PASCO -- Management and employees at Lourdes Medical Center remain deadlocked on two expired union contracts covering nurses, technicians and other hospital workers.
About 30 members of the United Food and Commercial Workers and Service Employees International Union picketed outside the Pasco hospital Thursday demanding fair terms for hospital workers.
But the hospital's administration countered that it believes fair terms have been offered and rejected by the two unions.
The bone of contention is a program called the Extended Illness Bank that allows hospital employees to accrue hours they can use -- and get fully paid -- if they have a long illness, or need to take time off to care for a sick child, spouse or parent.
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Currently, employees must wait 24 work hours -- the equivalent of three eight-hour days -- before they can start using the illness bank benefit.
The hospital is proposing to extend that to 56 hours for nurses represented by the UFCW and 64 hours for other hospital employees represented by SEIU, union representatives said.
The hospital also wants new employees to have short-term disability insurance, which would pay 60 percent of their salaries while they are off work, rather than accrue hours in the illness bank. The hospital would pay the entire cost for the insurance.
Lourdes CEO John Serle said people already working for Lourdes would be grandfathered in and continue to accrue illness bank hours, and would keep hours already in the bank.
Serle said an extended waiting period would help the hospital curtail costs for the illness bank program.
"We're trying to figure out creative ways to keep costs down," he said.
The employees view the extended waiting period as the hospital making it harder to access their benefits and trying to push them into using paid time off -- hours accrued for vacations, holidays, sick days or personal days -- instead of the illness bank.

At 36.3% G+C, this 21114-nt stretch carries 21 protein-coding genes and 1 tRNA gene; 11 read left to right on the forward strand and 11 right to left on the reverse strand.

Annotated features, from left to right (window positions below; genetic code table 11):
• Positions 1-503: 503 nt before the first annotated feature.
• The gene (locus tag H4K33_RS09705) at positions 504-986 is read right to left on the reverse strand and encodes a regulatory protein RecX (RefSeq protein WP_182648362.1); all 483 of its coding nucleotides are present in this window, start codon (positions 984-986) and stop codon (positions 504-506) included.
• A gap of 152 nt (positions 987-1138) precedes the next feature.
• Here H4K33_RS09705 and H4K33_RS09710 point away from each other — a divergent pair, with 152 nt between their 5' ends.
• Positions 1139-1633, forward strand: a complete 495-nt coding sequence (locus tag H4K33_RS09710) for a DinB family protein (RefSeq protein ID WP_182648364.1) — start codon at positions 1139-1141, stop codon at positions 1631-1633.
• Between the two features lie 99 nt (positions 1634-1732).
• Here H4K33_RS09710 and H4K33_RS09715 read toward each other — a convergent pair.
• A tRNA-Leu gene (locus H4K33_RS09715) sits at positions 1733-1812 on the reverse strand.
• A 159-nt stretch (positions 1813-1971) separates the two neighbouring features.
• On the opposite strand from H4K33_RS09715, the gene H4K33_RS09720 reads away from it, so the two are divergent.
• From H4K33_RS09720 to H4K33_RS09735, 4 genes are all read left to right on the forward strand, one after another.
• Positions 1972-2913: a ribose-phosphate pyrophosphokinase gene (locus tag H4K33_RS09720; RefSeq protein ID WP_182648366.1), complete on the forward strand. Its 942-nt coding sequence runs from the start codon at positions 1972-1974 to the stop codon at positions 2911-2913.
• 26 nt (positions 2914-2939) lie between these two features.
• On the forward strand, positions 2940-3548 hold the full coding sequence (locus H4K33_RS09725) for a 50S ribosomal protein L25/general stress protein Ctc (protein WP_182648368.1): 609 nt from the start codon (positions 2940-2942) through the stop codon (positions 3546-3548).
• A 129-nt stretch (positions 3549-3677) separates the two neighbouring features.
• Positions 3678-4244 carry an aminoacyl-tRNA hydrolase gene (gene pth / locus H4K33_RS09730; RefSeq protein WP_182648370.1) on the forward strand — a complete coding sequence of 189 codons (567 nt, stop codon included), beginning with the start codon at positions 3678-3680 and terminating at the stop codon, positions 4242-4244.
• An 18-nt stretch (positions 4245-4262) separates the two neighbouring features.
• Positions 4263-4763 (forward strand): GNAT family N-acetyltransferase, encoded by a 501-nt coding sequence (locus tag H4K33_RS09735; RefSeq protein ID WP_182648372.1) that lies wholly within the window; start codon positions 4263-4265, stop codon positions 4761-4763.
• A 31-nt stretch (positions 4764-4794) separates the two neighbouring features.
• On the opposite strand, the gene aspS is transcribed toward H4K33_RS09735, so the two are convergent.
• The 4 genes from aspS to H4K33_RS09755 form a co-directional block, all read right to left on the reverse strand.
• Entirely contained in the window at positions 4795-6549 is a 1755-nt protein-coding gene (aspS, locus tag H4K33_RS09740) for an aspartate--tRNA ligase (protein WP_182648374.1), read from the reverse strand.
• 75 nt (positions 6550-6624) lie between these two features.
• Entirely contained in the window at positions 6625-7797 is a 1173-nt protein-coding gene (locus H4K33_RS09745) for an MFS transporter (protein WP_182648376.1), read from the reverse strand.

Shahna Airoldi, a Lourdes ultrasound technician and SEIU member, said she is so worried about losing the illness bank hours that she went ahead and had an elective surgery that could have waited until next year because she feared the benefit wouldn't be there.
Kathy Christianson, a registered nurse and UFCW member, said she's concerned about the abundance of single mothers who work for Lourdes and have small children, and what happens to them if a child gets sick.
If the hospital switches to a short-term disability plan, parents couldn't use that benefit to take time off to care for a child, husband or parent the way the illness bank allows.
And if they themselves get sick, they only would get 60 percent of their pay while struggling with an illness, Christianson said.
"I keep thinking of the poor single mom whose kid is diagnosed with leukemia," Christianson said. "She can't afford to be off if she's not going to be paid her whole wage."
Serle said part of the problem with the illness bank is a recent change in state law that redefined the Family Medical Leave Act to allow illness bank hours to be used not only to care for a sick child, husband or parent, but also an in-law or a grandparent.
He said he believes that creates a scenario in which someone who really may not be needed to care for an in-law or a grandparent would use the benefit to get paid to visit family members.
The extended waiting period proposed by the hospital asks for a show of good faith from employees, he said.
"If you're not willing to take some of your own time, then probably it isn't really necessary to go see grandpa and grandma," Serle said.
Serle said despite the contract disagreements, Lourdes' management values and respects its employees -- and their right to be in a union and to picket.
"This by no means disparages our employees or our associates," Serle said. "We just have some disagreements on some of these costs we anticipate going forward. We have a great staff."
Union members said they are pushing for better contract terms because they want to make sure the hospital keeps and continues to recruit great staff members and to provide excellent health care to Tri-Citians.
"It's an awesome place," Airoldi said. "The ministry and the mission statement keep me here. I love the heart and soul of what Lourdes is supposed to represent."